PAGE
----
My Top 5 Favorite RELAXING Horror Movies

I know what you’re thinking. Horror? Relaxing? Surely you kid.


Though horror films are meant to thrill, scare, and discomfit us, there are a handful of movies I enjoy watching in my downtime.

As everyone who reads this should know by now, I’m a big rewatcher, and familiarity breeds comfort.

Each of these five films are classic horror movies, but as I’ve seen each of them more than once, they have become as relaxing as a day spa to me.

Side note: I’ve never been to a day spa.

Let’s dive into them then! Who knows? They could end up becoming your de-stressing, go-to movies too.

The Shining

Based on Stephen King’s illustrious novel, the film covers a family isolated in a hotel that is closed for the winter months, and they must not only deal with the physical isolation permeating the empty halls, but with an evil that creeps among them too.

I can’t even remember the first time I saw The Shining. I feel like it’s been a part of my life for years now. Directed by Stanley Kubrick, it’s a masterpiece of long tracking shots, uncomfortable silences, and sublime terror.

I love showing this movie to friends when I have the opportunity, and when I’m by myself, I really enjoy watching it on cold days with a warm cup of coffee in my hands.

The Thing

An Antarctic research station happens upon a frozen alien life-form with the ability to mimic organic matter down to the cellular level, causing mayhem and paranoia among the men trapped with it, as they no longer know who they can trust.

This movie only recently made it onto my list. I first saw it years ago, but because it had been so long since I had seen it, the details of the plot were hazy. However, while visiting my boyfriend in LA (way before this whole social distancing thing happened), we found a Blu-Ray of it at a Barnes & Noble. And you can bet I bought that baby right on the spot.

Since I haven’t seen The Thing as often as the other movies on this list, it still has the power to creep me out. If I have the house to myself, I’ll pop it on for an afternoon of grotesque and horrific fun.

The Exorcist

When her daughter becomes seemingly possessed by a demonic spirit and all other possibilities are exhausted, one mother finally turns to a priest for help in saving her child.

My own mother shudders at the mere mention of The Exorcist. She actually crosses herself when she sees the movie’s cover. (Which, if I’m being honest, is actually a pretty creepy cover. Shows Regan when she’s been fully possessed, and there’s an icky green lighting over everything.) However, my mother’s reaction to the movie is in part what spurred my desire to see it.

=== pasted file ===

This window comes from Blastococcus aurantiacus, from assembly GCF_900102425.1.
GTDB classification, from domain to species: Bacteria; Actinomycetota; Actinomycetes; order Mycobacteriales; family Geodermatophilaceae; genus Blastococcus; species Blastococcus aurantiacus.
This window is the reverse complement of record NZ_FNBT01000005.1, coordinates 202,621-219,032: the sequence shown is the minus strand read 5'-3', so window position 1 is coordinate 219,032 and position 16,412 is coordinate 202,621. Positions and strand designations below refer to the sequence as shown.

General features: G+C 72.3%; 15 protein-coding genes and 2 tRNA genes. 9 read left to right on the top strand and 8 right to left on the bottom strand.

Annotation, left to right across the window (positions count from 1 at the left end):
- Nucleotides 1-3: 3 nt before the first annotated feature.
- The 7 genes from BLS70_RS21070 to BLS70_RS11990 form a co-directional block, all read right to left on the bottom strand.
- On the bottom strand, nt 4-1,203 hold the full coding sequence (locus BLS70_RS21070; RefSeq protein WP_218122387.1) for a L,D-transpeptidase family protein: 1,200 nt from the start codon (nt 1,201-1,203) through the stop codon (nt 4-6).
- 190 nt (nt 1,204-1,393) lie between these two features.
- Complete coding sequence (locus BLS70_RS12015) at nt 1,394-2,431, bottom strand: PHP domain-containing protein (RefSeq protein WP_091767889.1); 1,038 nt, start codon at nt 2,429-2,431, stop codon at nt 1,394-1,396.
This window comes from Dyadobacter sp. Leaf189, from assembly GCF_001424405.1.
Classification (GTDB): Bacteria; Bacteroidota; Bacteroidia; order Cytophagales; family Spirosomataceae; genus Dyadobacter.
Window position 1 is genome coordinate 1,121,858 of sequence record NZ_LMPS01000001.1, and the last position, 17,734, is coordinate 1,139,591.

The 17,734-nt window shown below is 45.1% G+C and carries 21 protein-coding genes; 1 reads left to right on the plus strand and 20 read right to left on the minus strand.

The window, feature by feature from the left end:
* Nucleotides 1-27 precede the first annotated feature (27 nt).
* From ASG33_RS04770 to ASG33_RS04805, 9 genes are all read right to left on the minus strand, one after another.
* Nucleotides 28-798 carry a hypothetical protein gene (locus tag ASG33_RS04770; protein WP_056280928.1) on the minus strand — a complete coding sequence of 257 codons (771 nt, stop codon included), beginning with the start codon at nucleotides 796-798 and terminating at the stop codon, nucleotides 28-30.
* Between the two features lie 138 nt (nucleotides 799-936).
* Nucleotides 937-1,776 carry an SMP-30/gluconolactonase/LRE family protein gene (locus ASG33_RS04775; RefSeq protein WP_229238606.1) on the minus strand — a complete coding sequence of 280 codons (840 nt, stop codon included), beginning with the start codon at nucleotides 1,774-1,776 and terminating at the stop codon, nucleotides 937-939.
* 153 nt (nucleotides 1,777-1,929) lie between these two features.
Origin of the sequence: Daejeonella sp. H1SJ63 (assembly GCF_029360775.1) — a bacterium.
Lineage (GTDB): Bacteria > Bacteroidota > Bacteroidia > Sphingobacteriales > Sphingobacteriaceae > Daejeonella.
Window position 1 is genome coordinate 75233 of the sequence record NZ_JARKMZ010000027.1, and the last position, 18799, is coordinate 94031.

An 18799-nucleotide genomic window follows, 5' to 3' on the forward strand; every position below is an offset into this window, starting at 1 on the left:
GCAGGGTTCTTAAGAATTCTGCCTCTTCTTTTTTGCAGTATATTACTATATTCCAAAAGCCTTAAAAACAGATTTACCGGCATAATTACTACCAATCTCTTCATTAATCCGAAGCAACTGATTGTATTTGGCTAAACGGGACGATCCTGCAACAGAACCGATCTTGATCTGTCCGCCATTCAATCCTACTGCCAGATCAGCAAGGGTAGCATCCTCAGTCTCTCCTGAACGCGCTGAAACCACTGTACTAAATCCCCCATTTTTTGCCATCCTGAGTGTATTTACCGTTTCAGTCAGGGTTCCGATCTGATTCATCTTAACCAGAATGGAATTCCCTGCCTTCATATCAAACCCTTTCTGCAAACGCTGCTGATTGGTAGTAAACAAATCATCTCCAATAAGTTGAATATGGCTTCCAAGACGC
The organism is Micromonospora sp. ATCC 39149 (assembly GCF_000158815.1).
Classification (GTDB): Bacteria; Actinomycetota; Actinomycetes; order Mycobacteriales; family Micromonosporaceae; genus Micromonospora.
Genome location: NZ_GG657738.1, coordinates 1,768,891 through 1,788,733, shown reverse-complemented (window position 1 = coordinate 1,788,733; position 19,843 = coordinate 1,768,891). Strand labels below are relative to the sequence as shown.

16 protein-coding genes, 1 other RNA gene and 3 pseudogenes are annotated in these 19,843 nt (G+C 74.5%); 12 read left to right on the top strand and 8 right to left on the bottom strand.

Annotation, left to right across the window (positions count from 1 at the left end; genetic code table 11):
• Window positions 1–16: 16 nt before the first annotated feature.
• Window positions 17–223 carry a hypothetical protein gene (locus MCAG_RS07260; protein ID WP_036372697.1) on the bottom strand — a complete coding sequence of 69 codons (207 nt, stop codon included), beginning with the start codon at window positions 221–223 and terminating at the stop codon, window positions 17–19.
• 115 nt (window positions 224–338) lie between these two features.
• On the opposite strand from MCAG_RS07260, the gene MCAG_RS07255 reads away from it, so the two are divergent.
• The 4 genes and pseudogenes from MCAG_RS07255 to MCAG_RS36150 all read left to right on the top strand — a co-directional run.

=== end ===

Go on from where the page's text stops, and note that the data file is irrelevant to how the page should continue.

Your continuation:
I will willingly watch The Exorcist at night, inviting the scares to bring it on. But, I have to admit, I’m likely to fall asleep to it at times.

Rosemary’s Baby

A young expecting mother must steel her nerves and try to find answers for herself as both her husband and her creepy neighbors take an unhealthy interest in her baby, an interest which hides an even deeper conspiracy.

I saw this movie at my aunt’s house a while back, when she had invited my sister and myself to go swimming in her pool. After the pool antics were done, I decided to watch a movie, and Rosemary’s Baby just so happened to be on. I was only half paying attention to it though, so when I saw it again later with my boyfriend as movie-night sort of thing, it was a tremendously hilarious experience.

Rosemary’s Baby unintentionally tickles my funny bone. It contains some outdated and truly inappropriate lines of dialogue that are side-splitting in how bad they are. But it does a good job at raising the tension. It’s the perfect movie to watch while eating from a big bag of chips, guffawing the whole time.


The crew of a space hauler encounters a deadly alien that slowly picks them off one by one.

It’s a simple premise, but it’s a fantastic movie. I already wrote a whole post about why I love Alien. I think the Alien/Xenomorph is the best movie monster to ever grace our screens. It fascinates me as well as terrifies me. If you haven’t seen it, you have a real treat in store for you!

I can watch this movie whenever, wherever. It is one of my go-to movies period.

My Top 5 Favorite Horror Video Games

Horror video games are scarier than horror movies. I’ll stand by that statement till the day I die. A horror movie can be scary, I’m not saying that it can’t be, but nothing beats being in the role of someone in those terrifying circumstances.